Death to Patent Trolls

March 19th, 2013 at 12:00 pm by David Farrar

Jordan Weissmann writes at The Atlantic:

It’s hard to think of any business more inherently obnoxious than a patent troll. These are the tech-world parasites that buy up troves of intellectual property, not so that they can make a product, but so that they can turn around and sue successful companies for patent infringement with the aim of nabbing a quick and profitable settlement. They’ve infested the courts over the last decade, and by one count are now responsible for more than half of all U.S. patent cases, potentially costing American businesses some $29 billion a year.

So kudos to Oregon congressman Peter DeFazio, who Thursday morning introduced a bill aimed squarely at putting the trolls out of commission. His smart and simple legislation, called the SHIELD Act, would force trolls that lose in court to reimburse the companies they sue for their legal fees, which can amount to millions of dollars. That might not sound particularly bold. But it’s a carefully calibrated step that could go a long way to containing the the troll problem by driving up the cost — and risk — of bringing flimsy patent cases. 

I like it.

Trolls have flourished over the last few years largely because it’s now easier and cheaper to bring a patent case than it is to defend against one. Much like personal injury lawyers who advertise on TV, the attorneys who represent trolls often work on contingency, meaning they only take a cut of what they win. Defense lawyers, on the other hand, ask for their pay up front, and usually bill by the hour. As a result, a single troll can file a barrage of lawsuits without putting much skin in the game, while the small companies they tend to target — about 55 percent of the businesses sued make less than $10 million a year — are forced to mount a costly defense that saps their finances with each passing day.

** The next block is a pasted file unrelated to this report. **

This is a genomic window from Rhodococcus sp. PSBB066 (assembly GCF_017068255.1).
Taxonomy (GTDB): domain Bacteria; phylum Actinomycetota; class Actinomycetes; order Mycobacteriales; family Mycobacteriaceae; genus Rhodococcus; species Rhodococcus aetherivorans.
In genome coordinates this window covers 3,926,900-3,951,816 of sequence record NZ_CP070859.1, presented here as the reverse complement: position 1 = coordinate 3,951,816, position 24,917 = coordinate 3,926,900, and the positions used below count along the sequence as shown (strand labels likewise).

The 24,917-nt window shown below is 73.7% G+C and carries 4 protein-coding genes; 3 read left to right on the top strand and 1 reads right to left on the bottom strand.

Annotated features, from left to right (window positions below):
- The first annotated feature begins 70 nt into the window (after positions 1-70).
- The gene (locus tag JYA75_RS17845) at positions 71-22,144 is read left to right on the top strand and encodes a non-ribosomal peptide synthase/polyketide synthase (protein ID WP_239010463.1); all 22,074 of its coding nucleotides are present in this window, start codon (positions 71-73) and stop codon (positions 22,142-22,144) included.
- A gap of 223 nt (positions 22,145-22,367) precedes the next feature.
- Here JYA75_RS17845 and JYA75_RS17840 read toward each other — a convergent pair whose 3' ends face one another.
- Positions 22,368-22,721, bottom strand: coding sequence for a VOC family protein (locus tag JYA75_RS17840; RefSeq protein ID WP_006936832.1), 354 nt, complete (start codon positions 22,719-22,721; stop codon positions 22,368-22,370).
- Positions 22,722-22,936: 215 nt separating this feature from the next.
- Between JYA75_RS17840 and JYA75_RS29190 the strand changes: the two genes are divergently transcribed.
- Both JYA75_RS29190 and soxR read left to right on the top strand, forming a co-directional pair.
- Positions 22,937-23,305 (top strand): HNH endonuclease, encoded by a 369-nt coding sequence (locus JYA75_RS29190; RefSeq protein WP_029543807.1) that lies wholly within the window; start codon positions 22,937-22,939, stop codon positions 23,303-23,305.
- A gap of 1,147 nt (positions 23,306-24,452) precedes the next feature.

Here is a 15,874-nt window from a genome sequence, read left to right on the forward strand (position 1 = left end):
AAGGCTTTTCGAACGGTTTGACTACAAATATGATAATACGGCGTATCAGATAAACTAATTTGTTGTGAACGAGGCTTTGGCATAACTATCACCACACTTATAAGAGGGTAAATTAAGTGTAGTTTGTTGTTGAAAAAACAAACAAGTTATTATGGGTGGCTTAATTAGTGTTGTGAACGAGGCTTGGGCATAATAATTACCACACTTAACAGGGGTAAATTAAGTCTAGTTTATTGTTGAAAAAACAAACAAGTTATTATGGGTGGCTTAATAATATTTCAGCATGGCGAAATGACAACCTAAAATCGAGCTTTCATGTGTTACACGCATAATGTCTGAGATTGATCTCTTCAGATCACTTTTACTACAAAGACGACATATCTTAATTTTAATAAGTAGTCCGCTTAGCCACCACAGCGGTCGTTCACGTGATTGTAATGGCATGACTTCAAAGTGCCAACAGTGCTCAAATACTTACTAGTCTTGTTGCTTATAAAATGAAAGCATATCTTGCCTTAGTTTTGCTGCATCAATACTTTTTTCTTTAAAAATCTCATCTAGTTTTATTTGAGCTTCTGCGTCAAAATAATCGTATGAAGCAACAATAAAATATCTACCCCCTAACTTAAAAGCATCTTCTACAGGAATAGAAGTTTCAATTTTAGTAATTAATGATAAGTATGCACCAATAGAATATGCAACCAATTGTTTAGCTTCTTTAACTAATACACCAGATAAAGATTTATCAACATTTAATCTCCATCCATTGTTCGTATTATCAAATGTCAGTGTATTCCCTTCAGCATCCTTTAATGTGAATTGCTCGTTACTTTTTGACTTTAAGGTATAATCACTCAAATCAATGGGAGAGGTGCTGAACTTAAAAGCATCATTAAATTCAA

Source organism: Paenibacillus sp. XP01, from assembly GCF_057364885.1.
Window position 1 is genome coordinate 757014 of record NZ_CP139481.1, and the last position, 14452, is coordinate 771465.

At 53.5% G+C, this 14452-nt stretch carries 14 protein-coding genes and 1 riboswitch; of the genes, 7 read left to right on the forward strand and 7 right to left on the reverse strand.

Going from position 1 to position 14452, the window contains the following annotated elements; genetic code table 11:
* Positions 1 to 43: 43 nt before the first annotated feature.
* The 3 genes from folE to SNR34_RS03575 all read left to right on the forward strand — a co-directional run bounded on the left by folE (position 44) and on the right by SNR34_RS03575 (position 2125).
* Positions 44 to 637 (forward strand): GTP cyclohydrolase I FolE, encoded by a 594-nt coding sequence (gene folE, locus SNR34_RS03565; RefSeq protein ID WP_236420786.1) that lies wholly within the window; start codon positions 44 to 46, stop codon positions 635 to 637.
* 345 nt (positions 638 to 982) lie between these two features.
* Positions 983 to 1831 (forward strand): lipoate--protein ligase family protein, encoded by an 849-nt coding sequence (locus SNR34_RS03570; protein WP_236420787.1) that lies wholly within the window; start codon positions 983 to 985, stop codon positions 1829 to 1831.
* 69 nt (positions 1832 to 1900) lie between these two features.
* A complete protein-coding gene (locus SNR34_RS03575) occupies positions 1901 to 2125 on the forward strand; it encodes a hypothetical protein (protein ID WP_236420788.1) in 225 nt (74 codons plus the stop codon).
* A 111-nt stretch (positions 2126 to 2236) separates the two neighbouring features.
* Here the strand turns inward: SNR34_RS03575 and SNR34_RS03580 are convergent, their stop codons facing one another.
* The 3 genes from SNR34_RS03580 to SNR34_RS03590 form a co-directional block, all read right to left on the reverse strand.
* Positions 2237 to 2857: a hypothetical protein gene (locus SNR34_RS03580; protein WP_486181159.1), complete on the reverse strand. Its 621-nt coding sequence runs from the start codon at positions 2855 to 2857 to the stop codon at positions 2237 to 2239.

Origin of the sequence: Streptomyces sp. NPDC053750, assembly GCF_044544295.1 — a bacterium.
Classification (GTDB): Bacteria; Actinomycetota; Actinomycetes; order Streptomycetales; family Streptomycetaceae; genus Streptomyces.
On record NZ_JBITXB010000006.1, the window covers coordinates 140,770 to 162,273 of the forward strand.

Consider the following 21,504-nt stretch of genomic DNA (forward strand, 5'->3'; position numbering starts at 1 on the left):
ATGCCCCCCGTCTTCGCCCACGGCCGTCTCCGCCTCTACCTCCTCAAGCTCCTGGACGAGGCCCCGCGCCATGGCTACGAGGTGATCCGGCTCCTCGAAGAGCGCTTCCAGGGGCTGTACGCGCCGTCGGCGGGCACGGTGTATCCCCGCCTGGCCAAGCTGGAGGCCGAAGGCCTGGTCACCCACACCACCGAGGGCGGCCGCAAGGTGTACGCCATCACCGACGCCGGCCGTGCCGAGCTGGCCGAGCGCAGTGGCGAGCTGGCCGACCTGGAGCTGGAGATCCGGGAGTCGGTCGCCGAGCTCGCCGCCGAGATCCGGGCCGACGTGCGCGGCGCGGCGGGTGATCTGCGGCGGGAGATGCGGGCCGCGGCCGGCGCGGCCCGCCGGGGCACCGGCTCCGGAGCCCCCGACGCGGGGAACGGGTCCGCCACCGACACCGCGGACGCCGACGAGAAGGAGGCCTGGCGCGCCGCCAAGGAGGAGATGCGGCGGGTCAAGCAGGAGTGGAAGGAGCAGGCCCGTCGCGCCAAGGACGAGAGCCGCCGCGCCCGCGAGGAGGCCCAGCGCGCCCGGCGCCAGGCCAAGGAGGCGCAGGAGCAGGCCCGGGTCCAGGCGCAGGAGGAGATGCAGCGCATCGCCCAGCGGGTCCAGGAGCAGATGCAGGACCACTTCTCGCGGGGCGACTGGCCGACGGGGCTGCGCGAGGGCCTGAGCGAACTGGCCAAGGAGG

We’re lucky that generally we’re too small to target, but we have had a few.

There’s also a more subtle way DeFazio’s bill throws a kink into the troll business model. At the start of each patent suit, the plaintiffs will have to show that they are either a university, the original inventor of the patent, or a company sincerely trying to turn it into a commercial product. If they can’t, they will be officially deemed a troll, and be required to post a bond to cover the defendant’s costs, should they lose a case. That will tie up their money, which in turn will make it more cost-intensive to bring lots of suits while simultaneously cutting their return on investment. 

Hopefully he can get it past Congress.

8 Responses to “Death to Patent Trolls”

  1. Lance (3,821 comments) says:

    And that’s just the patent trolls.
    I see an endless stream of ‘new’ patents out of the US for items that according to patent rules are not patent-able. Lots of prior art, concepts and bloody obvious ‘next steps’ or combinations of existing products.

    I would suggest the entire system (especially in the US) is broken.

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  2. RRM (12,568 comments) says:

    Agree with the comment that the patent system seems to be broken.

    But I would imagine there’s more besides just trolls occupying office chairs that take the piss out of patents anytime they think they might get away with it.

    Cool story: